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Goa was beautiful (especially the sunsets) though unfortunately between Greg and I we spent most of the time we were there stuck sick inside our hotel room. We made it just over halfway through the trip so can’t complain that much, but man we were miserable. Goa Sunset From Goa, we made it to Pondicherry after an only slightly harrowing three hour taxi ride from Chennai in the dark...and the rain...and with a driver who may have had bird flu! We had decided to extend our stays in both Pondicherry and Kerala instead of going back north to Delhi like we’d originally planned. There were a couple of reasons for this, but a big one was the pre-monsoon heat wave that covered northern and western India. Greg and I could barely handle the 90 degree weather in Pondi let alone the 118 degree weather in the north. This turned out to be an especially good decision as it took us a few days to get our bearings in Pondicherry. Once we figured out that walking in the streets was easier than navigating the sidewalks and that venturing out anytime during mid-day was a bad idea, things got a lot better. We enjoyed walking along the beach promenade and though “white town” the former French areas where the streets were a bit quieter and the old colonial architecture was still present. I was asked if I spoke french by an astrologer outside a Hindu temple and we found a great little antique store that we could have spent days just exploring. On our last night we had dinner at the Le Dupleix, a hotel and restaurant in the former French mayor’s mansion. Great food, gorgeous setting and an excellent way to end our time in Pondi. P1090504 http://farm4.staticflickr.com/3773/9064668475_122154de3e.jpg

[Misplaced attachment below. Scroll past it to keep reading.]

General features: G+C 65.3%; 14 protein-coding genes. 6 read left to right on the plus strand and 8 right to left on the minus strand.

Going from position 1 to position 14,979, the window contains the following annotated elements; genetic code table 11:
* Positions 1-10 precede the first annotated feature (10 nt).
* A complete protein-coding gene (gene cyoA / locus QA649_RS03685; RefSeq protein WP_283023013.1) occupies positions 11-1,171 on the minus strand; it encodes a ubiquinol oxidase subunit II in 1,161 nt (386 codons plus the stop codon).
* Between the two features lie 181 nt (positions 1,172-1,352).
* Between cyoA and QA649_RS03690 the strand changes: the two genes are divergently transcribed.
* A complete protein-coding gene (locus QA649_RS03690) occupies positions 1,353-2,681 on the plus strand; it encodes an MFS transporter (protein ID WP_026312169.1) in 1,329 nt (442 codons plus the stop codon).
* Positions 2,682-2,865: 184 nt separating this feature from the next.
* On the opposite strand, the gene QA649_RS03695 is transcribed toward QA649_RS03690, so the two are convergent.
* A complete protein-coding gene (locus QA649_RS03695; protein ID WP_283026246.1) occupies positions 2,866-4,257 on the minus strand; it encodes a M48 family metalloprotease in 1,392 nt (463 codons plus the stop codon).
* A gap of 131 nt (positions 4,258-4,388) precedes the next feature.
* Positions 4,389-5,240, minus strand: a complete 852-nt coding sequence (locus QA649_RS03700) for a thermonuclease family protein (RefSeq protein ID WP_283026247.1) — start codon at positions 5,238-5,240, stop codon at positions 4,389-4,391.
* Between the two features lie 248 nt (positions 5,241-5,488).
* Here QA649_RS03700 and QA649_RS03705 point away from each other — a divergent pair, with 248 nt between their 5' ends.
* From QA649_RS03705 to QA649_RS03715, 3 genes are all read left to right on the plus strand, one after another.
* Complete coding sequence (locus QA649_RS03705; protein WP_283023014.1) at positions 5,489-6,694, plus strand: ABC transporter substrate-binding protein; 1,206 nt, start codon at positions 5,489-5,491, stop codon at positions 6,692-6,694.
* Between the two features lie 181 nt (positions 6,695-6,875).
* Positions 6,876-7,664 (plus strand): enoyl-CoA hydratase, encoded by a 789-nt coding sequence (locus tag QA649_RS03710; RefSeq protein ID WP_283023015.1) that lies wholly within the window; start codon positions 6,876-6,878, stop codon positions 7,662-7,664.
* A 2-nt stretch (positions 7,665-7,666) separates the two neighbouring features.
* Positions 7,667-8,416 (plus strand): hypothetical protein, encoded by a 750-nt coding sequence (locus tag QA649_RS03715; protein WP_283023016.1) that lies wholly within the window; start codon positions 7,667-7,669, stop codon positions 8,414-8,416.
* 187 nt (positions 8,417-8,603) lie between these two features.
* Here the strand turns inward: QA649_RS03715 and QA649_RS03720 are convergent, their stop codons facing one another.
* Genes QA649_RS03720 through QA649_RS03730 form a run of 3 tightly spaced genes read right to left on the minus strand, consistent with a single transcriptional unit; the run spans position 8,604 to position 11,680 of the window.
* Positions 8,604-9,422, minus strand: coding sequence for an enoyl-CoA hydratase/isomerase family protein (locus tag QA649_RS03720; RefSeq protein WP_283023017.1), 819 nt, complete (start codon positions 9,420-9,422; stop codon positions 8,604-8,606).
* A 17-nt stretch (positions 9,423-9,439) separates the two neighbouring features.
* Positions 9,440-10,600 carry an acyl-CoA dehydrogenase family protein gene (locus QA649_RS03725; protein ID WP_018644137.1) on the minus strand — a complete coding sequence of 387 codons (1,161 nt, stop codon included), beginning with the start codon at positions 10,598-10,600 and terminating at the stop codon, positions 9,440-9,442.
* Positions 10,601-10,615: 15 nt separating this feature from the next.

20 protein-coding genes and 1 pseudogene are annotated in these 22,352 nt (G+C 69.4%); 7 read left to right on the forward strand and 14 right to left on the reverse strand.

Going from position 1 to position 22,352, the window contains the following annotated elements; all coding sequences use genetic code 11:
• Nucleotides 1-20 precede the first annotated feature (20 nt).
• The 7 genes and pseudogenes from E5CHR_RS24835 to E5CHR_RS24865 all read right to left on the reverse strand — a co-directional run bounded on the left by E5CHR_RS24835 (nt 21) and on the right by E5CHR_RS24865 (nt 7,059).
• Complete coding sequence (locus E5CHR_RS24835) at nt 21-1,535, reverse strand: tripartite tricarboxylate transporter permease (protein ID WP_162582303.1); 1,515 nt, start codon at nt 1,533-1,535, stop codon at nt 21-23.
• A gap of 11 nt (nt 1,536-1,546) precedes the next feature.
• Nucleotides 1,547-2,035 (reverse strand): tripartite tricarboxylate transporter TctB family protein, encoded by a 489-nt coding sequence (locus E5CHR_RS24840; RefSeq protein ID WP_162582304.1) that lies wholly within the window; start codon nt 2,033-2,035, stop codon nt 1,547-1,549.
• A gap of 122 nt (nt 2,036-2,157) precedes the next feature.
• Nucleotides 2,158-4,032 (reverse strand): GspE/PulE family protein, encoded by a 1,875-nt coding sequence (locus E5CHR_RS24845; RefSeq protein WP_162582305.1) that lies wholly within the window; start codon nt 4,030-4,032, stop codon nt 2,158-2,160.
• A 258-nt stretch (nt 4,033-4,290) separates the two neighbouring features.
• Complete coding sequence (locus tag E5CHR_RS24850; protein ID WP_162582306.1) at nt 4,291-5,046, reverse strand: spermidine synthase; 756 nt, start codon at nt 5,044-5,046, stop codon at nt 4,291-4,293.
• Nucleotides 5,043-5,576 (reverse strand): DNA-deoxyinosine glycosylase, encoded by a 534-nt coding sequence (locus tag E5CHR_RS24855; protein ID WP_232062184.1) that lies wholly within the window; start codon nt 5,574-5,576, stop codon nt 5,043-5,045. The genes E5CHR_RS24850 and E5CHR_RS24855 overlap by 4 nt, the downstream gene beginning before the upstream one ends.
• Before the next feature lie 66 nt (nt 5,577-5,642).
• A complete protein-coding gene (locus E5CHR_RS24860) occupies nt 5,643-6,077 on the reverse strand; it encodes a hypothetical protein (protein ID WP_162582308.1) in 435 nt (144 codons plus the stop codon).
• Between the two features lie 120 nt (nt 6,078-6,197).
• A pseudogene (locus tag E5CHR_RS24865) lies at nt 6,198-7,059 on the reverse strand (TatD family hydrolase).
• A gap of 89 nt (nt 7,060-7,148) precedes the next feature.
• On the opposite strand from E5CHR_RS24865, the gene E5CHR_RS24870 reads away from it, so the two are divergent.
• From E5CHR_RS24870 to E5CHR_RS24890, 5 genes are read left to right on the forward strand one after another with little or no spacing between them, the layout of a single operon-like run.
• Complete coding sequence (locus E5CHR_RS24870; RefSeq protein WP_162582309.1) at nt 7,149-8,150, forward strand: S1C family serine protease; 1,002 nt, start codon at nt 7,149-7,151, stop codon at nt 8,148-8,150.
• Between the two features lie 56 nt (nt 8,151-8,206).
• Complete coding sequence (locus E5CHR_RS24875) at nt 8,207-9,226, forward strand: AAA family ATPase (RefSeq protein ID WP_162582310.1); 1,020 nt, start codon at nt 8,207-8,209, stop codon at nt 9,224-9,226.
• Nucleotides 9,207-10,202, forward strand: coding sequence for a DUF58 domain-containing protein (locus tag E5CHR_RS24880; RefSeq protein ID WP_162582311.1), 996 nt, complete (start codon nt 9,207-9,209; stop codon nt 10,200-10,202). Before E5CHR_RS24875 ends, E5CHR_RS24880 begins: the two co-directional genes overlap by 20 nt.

India (Mumbai)

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We arrived in Mumbai after taking an overnight train from Vadodara. The train was great. Ankesh helped us book an a/c sleeper cabin which meant we managed to get at least an hour or two of sleep before the sun was up and the morning news started coming through the train’s loudspeakers - first in Hindi (we think) and then in English. Just watching the scenery change from our cabin window was impressive. Miles and miles of empty brush, then a river with dozens of colorful boats stacks on their banks. Finally the city, sprawling suburbs at first and then skyscrapers to rival just about any American city.


Unfortunately, we quickly realized that Mumbai was not the place for us. First of all, as soon as we stepped off the train we were met with the most aggressive heckling taxi drivers yet. We seriously couldn’t shake them (and then especially after having barely slept in the past 24 hours) we finally gave up and gave in to one who then overcharged us to take us to our hotel. Luckily, it was easy to keep things in perspective and understand that we were only talking about an extra few dollars. Definitely could have been worse, but not a great start. Then there was the security. While I understand and appreciate the need for the extra security in Mumbai it was also rather overwhelming. Armed guards and metal detectors just about everywhere we went. Again, I imagine mostly because we were in the tourist area, but still.

Luckily we were only spending one night in Mumbai mostly because Tim Kudo told us that there was a drink at the Taj hotel that was worth going there for. It pains me to say that Tim was right, but it’s true. The drink is called “From the Harbor Since 1933”. You should read the full story here, but the gist is that it celebrates the end of American prohibition. It’s served en flambé by a waiter who very ceremoniously presents it while telling the whole story. What impressed me even more than the drink was that our bartender still seemed enthusiastic about the whole process despite telling us that they often repeat it 10-20 times a day. Huge compliments to everyone working there.



Now off to Goa…

India (Vadodara)